BOOK DISCUSSION GUIDE
Summary: In this National Book Award winner, Paul
McLeod, a Scottish newspaper owner, longs for the Greek isles to escape
his loneliness since the death of his wife. Of his three sons, Fenno
is the most reticent, having left Scotland to pursue a life in New York,
where his homosexuality would blend into the backdrop of the diversified
city. The second part of the story brings Fenno and his twin brothers
and their wives together for the funeral of their father, who has died
in Greece. Many undercurrents and emotions run through this mesmerizing
novel, which essentially deals with human complexity and how people
shape one another, deliberately and sometimes by chance. Brimming with
a marvelous cast of intricate characters set in an assortment of scintillating
backdrops, Glass's philosophically introspective novel is highly intelligent
and well written.
1. This novel speaks of death in the second paragraph. Death and suicide
are major themes. Who dies and how do they die? How does death affect
the living? Why did Mal ask Fenno to aid him in his suicide? Why did
Fenno go along with the plan? It is implied in the end that Lucinda
eventually forgave Fen? Why would she?
2. Love and couples are prominent in this novel. Who is tied to whom
and how do the unions work? What did David see from his foxhole room?
What might have been in the letters on Paul's desk when Fenno seems
to be defending Maureen as a wife and mother? What difference did the
children make in characters' lives? How might David and Lil's life be
changed by Fenno's "gift?" How was Fenno's life changed by
his fathering twins?
3. Animals are often mentioned. Who is close to animals and who is not?
What do the animals tell us about the human characters? Why is the first
section called "'Collies?" What was Maureen's relationship
to her dogs, and was this reflected in her roles as wife and mother?
Who was Colin Swift? Who were Rodgie and Felicity?
4. Inability to communicate is a major theme of this novel. Which characters
lose because they cannot share themselves with others? Why didn't Fenno
ever visit Paul in Greece? Why did little Laurie hide Paul's ashes?
5. Why is the second section called Upright? What did you think of Fenno
through the three sections? Were you surprised that he became the main
character? What was Malachy Burns' relationship to Fenno? What did it
take for Fenno to realize he cared deeply about Mal? As Fenno took care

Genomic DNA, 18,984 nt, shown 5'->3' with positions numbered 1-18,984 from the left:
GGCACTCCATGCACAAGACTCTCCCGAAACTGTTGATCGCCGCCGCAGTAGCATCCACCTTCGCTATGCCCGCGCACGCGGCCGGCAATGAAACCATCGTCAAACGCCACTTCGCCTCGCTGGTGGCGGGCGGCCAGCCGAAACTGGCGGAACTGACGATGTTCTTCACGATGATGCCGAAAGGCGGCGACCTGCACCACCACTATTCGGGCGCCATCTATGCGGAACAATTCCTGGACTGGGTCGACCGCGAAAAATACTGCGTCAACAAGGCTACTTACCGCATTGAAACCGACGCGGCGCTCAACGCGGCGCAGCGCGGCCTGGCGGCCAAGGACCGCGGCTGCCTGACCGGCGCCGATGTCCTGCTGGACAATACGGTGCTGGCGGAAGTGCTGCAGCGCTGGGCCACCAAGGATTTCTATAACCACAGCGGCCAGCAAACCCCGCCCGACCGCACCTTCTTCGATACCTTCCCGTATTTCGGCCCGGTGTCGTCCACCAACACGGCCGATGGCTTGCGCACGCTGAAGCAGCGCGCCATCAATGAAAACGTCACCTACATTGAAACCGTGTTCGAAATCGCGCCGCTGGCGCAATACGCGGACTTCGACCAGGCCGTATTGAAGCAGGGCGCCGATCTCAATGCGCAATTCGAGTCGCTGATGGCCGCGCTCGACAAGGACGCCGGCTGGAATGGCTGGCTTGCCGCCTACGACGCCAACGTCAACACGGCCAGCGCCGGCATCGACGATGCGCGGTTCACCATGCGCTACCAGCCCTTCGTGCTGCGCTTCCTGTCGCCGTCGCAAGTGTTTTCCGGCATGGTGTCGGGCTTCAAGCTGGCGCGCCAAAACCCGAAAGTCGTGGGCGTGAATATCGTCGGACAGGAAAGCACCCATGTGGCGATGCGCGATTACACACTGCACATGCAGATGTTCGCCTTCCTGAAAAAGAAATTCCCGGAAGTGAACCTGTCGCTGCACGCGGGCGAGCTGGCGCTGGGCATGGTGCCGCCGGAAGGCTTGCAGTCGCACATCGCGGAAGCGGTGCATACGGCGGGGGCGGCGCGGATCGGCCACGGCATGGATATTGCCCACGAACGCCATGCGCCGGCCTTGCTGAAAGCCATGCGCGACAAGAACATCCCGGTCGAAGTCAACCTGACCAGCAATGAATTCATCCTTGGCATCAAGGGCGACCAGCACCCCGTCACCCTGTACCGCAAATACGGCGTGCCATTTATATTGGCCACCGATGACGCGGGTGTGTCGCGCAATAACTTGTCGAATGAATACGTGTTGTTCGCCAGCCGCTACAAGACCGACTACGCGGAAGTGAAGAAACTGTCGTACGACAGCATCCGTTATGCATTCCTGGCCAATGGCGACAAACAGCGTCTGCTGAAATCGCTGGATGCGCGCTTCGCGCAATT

of Mal did your view of the two men change?
6. How does the author imply mothers are responsible for their son's
ability to communicate? What was Maureen's relationship with her sons?
What happened to Mal with the cello player? How was Lucinda involved?
Do you think this was why she was so interested in unwed mothers?
7. Was Lucinda more interested in her own causes than her son's needs?
Why did Mal break her dishes? Why did Maureen and Lucinda (and later
Veronique) have the same dinner service? What kind of mother is Veronique?
What kind of mother do you think Fern will become?
8 . How does Tony link Fern and Fenno? Was the tie believable to you?
Was his relationship with either satisfying to anyone except himself?
How did he betray Fenno? What happened while Fenno was in Paris with
9. What does the last sentence imply: "Here we are--despite the
delays, the confusion, and the shadows en route--at last, or for the
moment, where we always intended to be." Do you think this is true
in life, or only in novels?
Paul McLeod - ex-army Scotsman, newspaper publisher,
father and husband
Maureen - mother, collie breeder, wife of Paul
Fern - artist, pregnant in last section
Fenno McLeod - lead character of , 'Upright," son of Paul
Dennis McLeod - son of Paul and Maureen, chef, husband of Veronique
David McLeod - son of Paul and Maureen, veterinarian, husband
Mal Burns - friend of Fenno
Lillian (Lil) - wife of David, wants child
Veronique - wife of Dennis, French, florist
Lucinda - Mal's mother
Tony - Fenno's lover & Fern's lover, photographer
with Julia Glass
Questions and related information provided by Ali MacDonald.
This discussion guide made possible with public
funds from the New York State Council on the Arts, a State Agency. Sponsored
by the Mohawk Valley Library System and participating member libraries.